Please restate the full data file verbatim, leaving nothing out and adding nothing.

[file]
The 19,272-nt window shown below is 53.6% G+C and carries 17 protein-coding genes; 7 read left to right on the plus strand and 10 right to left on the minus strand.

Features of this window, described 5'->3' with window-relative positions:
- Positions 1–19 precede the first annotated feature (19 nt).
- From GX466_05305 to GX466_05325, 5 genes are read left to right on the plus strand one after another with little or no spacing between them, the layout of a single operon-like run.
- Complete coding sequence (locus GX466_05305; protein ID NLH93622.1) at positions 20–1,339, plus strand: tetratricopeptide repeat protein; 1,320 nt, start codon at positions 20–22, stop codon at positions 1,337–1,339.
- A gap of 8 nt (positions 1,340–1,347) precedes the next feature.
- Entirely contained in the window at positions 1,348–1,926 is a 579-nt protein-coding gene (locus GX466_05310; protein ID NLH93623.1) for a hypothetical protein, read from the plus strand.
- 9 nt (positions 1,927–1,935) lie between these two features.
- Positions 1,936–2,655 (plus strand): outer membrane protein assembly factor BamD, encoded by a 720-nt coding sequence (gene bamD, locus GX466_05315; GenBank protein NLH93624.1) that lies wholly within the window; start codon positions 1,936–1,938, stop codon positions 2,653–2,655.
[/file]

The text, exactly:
The 19,272-nt window shown below is 53.6% G+C and carries 17 protein-coding genes; 7 read left to right on the plus strand and 10 right to left on the minus strand.

Features of this window, described 5'->3' with window-relative positions:
- Positions 1–19 precede the first annotated feature (19 nt).
- From GX466_05305 to GX466_05325, 5 genes are read left to right on the plus strand one after another with little or no spacing between them, the layout of a single operon-like run.
- Complete coding sequence (locus GX466_05305; protein ID NLH93622.1) at positions 20–1,339, plus strand: tetratricopeptide repeat protein; 1,320 nt, start codon at positions 20–22, stop codon at positions 1,337–1,339.
- A gap of 8 nt (positions 1,340–1,347) precedes the next feature.
- Entirely contained in the window at positions 1,348–1,926 is a 579-nt protein-coding gene (locus GX466_05310; protein ID NLH93623.1) for a hypothetical protein, read from the plus strand.
- 9 nt (positions 1,927–1,935) lie between these two features.
- Positions 1,936–2,655 (plus strand): outer membrane protein assembly factor BamD, encoded by a 720-nt coding sequence (gene bamD, locus GX466_05315; GenBank protein NLH93624.1) that lies wholly within the window; start codon positions 1,936–1,938, stop codon positions 2,653–2,655.